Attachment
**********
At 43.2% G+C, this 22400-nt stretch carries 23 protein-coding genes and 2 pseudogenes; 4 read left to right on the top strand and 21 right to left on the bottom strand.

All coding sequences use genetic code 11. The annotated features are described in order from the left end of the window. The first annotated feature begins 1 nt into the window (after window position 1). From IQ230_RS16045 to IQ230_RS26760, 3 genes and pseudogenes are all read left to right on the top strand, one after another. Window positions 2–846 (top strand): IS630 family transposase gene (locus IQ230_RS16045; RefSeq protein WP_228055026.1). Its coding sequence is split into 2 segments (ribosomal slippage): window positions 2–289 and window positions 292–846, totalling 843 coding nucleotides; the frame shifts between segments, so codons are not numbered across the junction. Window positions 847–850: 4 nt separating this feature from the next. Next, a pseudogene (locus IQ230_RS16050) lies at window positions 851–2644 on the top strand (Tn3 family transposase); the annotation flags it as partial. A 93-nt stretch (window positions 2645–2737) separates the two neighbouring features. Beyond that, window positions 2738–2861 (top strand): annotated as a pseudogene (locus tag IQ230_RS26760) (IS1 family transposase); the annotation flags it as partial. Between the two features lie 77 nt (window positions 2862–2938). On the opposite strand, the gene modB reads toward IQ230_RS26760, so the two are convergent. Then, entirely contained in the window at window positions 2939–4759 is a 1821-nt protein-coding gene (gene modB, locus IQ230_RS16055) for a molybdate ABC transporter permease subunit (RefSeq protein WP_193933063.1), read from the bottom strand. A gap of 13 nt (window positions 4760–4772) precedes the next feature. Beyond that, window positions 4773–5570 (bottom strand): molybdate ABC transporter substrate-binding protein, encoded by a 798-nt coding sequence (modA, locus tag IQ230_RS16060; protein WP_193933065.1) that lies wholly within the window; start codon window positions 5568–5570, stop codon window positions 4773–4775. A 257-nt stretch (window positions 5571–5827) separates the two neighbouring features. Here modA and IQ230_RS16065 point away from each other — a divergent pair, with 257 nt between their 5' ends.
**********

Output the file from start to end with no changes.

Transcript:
At 43.2% G+C, this 22400-nt stretch carries 23 protein-coding genes and 2 pseudogenes; 4 read left to right on the top strand and 21 right to left on the bottom strand.

All coding sequences use genetic code 11. The annotated features are described in order from the left end of the window. The first annotated feature begins 1 nt into the window (after window position 1). From IQ230_RS16045 to IQ230_RS26760, 3 genes and pseudogenes are all read left to right on the top strand, one after another. Window positions 2–846 (top strand): IS630 family transposase gene (locus IQ230_RS16045; RefSeq protein WP_228055026.1). Its coding sequence is split into 2 segments (ribosomal slippage): window positions 2–289 and window positions 292–846, totalling 843 coding nucleotides; the frame shifts between segments, so codons are not numbered across the junction. Window positions 847–850: 4 nt separating this feature from the next. Next, a pseudogene (locus IQ230_RS16050) lies at window positions 851–2644 on the top strand (Tn3 family transposase); the annotation flags it as partial. A 93-nt stretch (window positions 2645–2737) separates the two neighbouring features. Beyond that, window positions 2738–2861 (top strand): annotated as a pseudogene (locus tag IQ230_RS26760) (IS1 family transposase); the annotation flags it as partial. Between the two features lie 77 nt (window positions 2862–2938). On the opposite strand, the gene modB reads toward IQ230_RS26760, so the two are convergent. Then, entirely contained in the window at window positions 2939–4759 is a 1821-nt protein-coding gene (gene modB, locus IQ230_RS16055) for a molybdate ABC transporter permease subunit (RefSeq protein WP_193933063.1), read from the bottom strand. A gap of 13 nt (window positions 4760–4772) precedes the next feature. Beyond that, window positions 4773–5570 (bottom strand): molybdate ABC transporter substrate-binding protein, encoded by a 798-nt coding sequence (modA, locus tag IQ230_RS16060; protein WP_193933065.1) that lies wholly within the window; start codon window positions 5568–5570, stop codon window positions 4773–4775. A 257-nt stretch (window positions 5571–5827) separates the two neighbouring features. Here modA and IQ230_RS16065 point away from each other — a divergent pair, with 257 nt between their 5' ends.